Oriol Costa (UAB-IBEI), Gemma Collantes-Celador (Cranfield University) y Diego Badell (IBEI) publican el artículo ‘The dog that did not bark: the EU and the clash between sovereignty and justice in the International Criminal Court‘ en la revista European Security. Los autores analizan la contestación european de la Corte Penal Internacional (CPI).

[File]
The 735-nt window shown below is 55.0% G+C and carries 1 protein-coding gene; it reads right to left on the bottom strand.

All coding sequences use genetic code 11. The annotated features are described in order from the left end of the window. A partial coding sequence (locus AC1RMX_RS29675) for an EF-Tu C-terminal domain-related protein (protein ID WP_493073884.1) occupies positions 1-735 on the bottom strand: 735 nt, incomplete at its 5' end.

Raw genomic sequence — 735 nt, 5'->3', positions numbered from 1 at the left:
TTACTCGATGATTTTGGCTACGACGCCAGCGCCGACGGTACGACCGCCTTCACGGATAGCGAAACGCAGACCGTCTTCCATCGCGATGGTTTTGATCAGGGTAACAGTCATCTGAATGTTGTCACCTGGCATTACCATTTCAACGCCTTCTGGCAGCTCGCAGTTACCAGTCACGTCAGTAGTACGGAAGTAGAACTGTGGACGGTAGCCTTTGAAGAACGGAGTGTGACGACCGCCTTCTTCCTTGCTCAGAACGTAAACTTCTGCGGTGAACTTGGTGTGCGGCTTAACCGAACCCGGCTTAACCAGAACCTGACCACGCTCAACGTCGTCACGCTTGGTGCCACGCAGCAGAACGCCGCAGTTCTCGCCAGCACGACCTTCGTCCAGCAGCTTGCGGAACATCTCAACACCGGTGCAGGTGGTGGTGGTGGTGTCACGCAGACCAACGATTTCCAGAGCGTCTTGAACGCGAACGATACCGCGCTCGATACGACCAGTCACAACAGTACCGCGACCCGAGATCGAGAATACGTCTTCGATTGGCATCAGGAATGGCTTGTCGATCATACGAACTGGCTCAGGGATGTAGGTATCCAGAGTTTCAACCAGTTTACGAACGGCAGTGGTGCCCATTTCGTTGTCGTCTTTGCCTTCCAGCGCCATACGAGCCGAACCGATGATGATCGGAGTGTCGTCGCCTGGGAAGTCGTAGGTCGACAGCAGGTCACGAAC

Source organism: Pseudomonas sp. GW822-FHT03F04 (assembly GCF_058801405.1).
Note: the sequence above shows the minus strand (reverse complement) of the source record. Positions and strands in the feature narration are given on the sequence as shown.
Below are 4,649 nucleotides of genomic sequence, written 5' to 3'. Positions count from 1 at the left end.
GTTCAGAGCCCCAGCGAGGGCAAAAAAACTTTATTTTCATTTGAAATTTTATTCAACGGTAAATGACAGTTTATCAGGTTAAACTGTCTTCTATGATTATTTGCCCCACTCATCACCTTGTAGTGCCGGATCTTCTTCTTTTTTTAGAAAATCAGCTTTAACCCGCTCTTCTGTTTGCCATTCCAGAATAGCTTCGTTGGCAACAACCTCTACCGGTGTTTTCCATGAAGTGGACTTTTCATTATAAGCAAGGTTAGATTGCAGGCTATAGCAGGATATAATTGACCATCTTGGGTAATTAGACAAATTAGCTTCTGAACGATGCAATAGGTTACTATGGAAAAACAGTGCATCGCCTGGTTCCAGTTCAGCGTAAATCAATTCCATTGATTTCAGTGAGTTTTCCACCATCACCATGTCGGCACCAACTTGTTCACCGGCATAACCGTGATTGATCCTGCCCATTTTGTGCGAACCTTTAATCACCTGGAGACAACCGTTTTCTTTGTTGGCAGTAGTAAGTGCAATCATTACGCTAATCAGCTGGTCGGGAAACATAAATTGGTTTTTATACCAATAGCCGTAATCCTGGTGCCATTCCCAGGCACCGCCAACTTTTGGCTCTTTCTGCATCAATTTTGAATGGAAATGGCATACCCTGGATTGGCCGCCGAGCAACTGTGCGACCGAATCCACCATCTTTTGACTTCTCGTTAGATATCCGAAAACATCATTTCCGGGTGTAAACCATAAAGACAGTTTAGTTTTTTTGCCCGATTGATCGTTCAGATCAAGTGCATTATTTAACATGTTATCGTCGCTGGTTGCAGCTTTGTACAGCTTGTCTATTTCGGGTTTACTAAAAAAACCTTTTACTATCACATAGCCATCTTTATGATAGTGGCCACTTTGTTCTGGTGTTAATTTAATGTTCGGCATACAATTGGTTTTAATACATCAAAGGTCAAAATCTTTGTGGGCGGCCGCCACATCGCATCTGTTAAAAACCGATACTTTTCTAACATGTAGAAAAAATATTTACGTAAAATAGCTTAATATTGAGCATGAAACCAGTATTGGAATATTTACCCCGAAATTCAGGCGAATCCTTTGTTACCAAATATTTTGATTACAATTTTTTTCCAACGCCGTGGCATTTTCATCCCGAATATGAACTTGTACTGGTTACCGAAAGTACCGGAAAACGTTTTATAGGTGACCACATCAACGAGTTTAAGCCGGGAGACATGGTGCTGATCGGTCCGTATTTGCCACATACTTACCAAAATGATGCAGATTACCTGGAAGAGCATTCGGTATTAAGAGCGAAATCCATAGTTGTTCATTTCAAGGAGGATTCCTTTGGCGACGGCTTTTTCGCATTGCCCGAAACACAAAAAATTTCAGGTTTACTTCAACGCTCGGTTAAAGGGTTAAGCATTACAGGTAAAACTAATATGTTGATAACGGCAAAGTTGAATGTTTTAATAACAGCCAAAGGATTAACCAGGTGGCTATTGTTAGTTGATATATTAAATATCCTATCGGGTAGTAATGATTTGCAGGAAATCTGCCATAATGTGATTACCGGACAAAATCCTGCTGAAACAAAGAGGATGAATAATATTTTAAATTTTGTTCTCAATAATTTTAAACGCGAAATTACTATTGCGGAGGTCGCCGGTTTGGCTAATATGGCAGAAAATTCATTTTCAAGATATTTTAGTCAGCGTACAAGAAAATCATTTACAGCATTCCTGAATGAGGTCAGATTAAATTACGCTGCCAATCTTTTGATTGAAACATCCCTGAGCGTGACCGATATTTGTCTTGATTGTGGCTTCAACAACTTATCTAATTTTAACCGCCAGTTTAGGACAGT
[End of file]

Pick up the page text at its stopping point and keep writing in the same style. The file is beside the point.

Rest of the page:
Resumen: The cosmopolitan character of the International Criminal Court (ICC) is not immune to the growing surge in the contestation of international institutions. The African Union’s reaction to the ICC decision to indict the then sitting heads of state of Sudan and Kenya, and the actions undertaken by the Trump Administration against the Court over possible investigations into Afghanistan and Palestine, are cases in point. This article explores what that surge has meant for intra-EU debates on its position towards the ICC. We present a two-fold argument based on an empirical analysis of key moments in the institutional development of the Court that coincide with the pre- and post-rise phases in the politicisation of international institutions. First, the level of agreement on the ICC within the EU has been grossly exaggerated. Second, despite bouts of disagreement, patterns of political conflict over the ICC within the EU remain constant. That is, there is recurrent polarisation, with a range of opinions on the intractable debate about Westphalian sovereignty vs. cosmopolitan justice, but no change in the other two dimensions of politicisation (salience and actor range).
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